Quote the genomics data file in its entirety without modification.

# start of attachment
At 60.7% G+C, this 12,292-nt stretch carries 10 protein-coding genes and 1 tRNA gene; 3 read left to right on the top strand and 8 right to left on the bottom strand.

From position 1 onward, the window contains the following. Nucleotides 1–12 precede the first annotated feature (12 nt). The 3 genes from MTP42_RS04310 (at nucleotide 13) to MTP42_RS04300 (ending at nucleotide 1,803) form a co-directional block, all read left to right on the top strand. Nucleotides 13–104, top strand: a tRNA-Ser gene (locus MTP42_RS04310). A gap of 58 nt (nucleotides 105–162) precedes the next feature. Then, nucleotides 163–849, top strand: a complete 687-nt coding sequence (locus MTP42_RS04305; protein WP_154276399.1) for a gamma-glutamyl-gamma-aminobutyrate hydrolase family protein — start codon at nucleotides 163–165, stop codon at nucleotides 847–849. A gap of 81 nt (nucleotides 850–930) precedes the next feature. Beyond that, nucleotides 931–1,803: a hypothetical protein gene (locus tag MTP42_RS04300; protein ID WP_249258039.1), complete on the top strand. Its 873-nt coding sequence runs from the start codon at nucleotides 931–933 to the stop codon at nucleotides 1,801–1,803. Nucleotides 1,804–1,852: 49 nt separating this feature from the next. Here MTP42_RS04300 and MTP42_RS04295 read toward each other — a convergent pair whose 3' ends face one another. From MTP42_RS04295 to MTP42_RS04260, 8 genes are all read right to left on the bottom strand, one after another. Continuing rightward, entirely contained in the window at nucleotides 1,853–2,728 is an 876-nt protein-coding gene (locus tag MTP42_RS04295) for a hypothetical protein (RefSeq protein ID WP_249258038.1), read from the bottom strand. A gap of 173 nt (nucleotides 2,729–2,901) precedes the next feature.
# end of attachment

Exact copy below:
At 60.7% G+C, this 12,292-nt stretch carries 10 protein-coding genes and 1 tRNA gene; 3 read left to right on the top strand and 8 right to left on the bottom strand.

From position 1 onward, the window contains the following. Nucleotides 1–12 precede the first annotated feature (12 nt). The 3 genes from MTP42_RS04310 (at nucleotide 13) to MTP42_RS04300 (ending at nucleotide 1,803) form a co-directional block, all read left to right on the top strand. Nucleotides 13–104, top strand: a tRNA-Ser gene (locus MTP42_RS04310). A gap of 58 nt (nucleotides 105–162) precedes the next feature. Then, nucleotides 163–849, top strand: a complete 687-nt coding sequence (locus MTP42_RS04305; protein WP_154276399.1) for a gamma-glutamyl-gamma-aminobutyrate hydrolase family protein — start codon at nucleotides 163–165, stop codon at nucleotides 847–849. A gap of 81 nt (nucleotides 850–930) precedes the next feature. Beyond that, nucleotides 931–1,803: a hypothetical protein gene (locus tag MTP42_RS04300; protein ID WP_249258039.1), complete on the top strand. Its 873-nt coding sequence runs from the start codon at nucleotides 931–933 to the stop codon at nucleotides 1,801–1,803. Nucleotides 1,804–1,852: 49 nt separating this feature from the next. Here MTP42_RS04300 and MTP42_RS04295 read toward each other — a convergent pair whose 3' ends face one another. From MTP42_RS04295 to MTP42_RS04260, 8 genes are all read right to left on the bottom strand, one after another. Continuing rightward, entirely contained in the window at nucleotides 1,853–2,728 is an 876-nt protein-coding gene (locus tag MTP42_RS04295) for a hypothetical protein (RefSeq protein ID WP_249258038.1), read from the bottom strand. A gap of 173 nt (nucleotides 2,729–2,901) precedes the next feature.